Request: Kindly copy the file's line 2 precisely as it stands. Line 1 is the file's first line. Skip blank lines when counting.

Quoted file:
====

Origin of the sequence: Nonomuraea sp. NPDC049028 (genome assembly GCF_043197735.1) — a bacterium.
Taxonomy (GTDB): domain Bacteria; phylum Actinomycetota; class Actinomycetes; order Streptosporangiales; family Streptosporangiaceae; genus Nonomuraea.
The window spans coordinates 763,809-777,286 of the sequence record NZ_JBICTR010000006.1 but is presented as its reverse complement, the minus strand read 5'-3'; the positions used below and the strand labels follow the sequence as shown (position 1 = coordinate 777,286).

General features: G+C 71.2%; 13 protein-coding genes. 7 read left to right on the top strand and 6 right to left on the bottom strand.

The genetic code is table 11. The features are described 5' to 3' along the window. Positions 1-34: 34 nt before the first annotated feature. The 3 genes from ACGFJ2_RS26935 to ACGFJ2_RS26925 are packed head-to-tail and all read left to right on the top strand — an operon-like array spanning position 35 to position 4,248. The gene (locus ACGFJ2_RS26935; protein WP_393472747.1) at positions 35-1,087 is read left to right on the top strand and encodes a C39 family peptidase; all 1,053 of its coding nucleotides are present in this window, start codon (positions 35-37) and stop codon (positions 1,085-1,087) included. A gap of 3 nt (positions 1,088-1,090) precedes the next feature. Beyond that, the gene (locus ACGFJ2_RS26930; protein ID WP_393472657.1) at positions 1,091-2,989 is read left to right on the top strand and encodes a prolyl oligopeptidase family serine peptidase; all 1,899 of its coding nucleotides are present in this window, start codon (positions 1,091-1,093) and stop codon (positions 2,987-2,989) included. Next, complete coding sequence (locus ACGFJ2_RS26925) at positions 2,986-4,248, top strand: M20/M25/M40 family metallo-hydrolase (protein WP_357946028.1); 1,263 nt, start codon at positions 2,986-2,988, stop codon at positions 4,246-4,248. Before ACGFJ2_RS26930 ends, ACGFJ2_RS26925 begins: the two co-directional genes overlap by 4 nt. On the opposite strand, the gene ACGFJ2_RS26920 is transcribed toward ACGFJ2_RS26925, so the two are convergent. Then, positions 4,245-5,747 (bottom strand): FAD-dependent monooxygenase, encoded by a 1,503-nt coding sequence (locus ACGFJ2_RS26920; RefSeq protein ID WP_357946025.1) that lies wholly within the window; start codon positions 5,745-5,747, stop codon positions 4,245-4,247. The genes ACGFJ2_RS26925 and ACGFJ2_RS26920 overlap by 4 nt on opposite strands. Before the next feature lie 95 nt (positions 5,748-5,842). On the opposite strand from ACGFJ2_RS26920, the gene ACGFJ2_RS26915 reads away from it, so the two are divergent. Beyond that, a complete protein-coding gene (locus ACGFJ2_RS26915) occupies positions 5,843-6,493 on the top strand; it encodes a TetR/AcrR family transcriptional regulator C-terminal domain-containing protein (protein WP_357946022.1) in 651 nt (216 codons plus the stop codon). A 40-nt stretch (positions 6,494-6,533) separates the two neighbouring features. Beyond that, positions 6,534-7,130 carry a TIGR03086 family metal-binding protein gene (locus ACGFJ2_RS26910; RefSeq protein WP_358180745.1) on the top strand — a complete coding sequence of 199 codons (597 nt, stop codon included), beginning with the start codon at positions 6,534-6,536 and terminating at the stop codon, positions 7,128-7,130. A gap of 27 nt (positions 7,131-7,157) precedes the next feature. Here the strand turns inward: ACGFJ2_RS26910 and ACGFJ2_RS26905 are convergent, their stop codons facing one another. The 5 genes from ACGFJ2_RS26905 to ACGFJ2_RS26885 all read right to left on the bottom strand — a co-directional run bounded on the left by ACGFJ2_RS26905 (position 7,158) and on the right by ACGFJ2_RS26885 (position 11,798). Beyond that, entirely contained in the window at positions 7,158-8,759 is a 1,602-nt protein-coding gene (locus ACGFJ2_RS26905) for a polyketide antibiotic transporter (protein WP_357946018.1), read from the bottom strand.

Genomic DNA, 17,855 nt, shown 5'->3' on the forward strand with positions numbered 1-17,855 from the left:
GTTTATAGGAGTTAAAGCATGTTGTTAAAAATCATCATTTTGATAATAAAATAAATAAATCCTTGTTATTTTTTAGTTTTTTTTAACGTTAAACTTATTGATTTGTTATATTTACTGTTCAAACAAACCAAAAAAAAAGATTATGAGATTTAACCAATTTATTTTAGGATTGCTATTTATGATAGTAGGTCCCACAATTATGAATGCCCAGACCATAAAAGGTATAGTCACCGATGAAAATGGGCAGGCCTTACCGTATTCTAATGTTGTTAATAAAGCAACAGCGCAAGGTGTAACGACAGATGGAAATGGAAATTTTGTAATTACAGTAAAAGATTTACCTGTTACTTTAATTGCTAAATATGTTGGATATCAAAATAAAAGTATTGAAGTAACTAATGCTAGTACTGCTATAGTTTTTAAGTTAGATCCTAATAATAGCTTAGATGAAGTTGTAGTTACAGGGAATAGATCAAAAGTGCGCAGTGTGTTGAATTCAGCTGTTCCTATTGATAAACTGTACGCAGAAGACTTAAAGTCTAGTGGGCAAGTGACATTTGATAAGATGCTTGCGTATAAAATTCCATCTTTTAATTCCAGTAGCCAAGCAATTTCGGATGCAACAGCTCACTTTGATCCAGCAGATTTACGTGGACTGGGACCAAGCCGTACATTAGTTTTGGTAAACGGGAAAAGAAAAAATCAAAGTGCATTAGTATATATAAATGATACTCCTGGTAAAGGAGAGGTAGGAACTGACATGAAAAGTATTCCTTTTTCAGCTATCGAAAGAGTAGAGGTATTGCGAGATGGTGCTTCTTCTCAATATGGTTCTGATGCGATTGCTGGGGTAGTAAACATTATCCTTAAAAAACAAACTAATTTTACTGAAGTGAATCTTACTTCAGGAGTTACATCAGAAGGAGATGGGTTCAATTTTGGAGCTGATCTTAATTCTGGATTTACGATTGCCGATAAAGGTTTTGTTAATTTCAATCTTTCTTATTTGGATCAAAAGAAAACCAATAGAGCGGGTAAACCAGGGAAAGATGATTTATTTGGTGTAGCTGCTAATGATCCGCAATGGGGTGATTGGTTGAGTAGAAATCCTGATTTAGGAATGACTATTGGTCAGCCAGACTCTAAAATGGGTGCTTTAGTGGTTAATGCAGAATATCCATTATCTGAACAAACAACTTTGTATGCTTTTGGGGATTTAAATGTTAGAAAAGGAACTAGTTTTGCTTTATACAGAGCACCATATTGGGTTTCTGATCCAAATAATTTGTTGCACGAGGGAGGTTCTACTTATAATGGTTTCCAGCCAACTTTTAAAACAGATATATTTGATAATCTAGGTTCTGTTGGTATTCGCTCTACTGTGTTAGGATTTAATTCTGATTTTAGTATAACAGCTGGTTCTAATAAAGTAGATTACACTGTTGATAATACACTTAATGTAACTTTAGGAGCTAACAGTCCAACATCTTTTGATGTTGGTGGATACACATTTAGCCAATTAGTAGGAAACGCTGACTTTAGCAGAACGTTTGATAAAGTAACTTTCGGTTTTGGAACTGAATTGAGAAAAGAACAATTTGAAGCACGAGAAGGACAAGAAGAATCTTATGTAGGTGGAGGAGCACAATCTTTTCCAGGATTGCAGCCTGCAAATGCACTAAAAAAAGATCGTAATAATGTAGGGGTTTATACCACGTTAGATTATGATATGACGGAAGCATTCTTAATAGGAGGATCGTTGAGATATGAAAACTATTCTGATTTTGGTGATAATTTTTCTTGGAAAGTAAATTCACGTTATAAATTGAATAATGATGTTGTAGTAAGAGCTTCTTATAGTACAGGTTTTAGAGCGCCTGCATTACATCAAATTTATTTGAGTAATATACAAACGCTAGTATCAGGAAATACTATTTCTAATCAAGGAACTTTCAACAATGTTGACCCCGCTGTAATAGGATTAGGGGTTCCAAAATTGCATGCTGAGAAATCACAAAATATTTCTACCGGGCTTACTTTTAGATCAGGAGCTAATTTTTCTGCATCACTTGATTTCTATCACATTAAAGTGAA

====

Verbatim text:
Taxonomy (GTDB): domain Bacteria; phylum Actinomycetota; class Actinomycetes; order Streptosporangiales; family Streptosporangiaceae; genus Nonomuraea.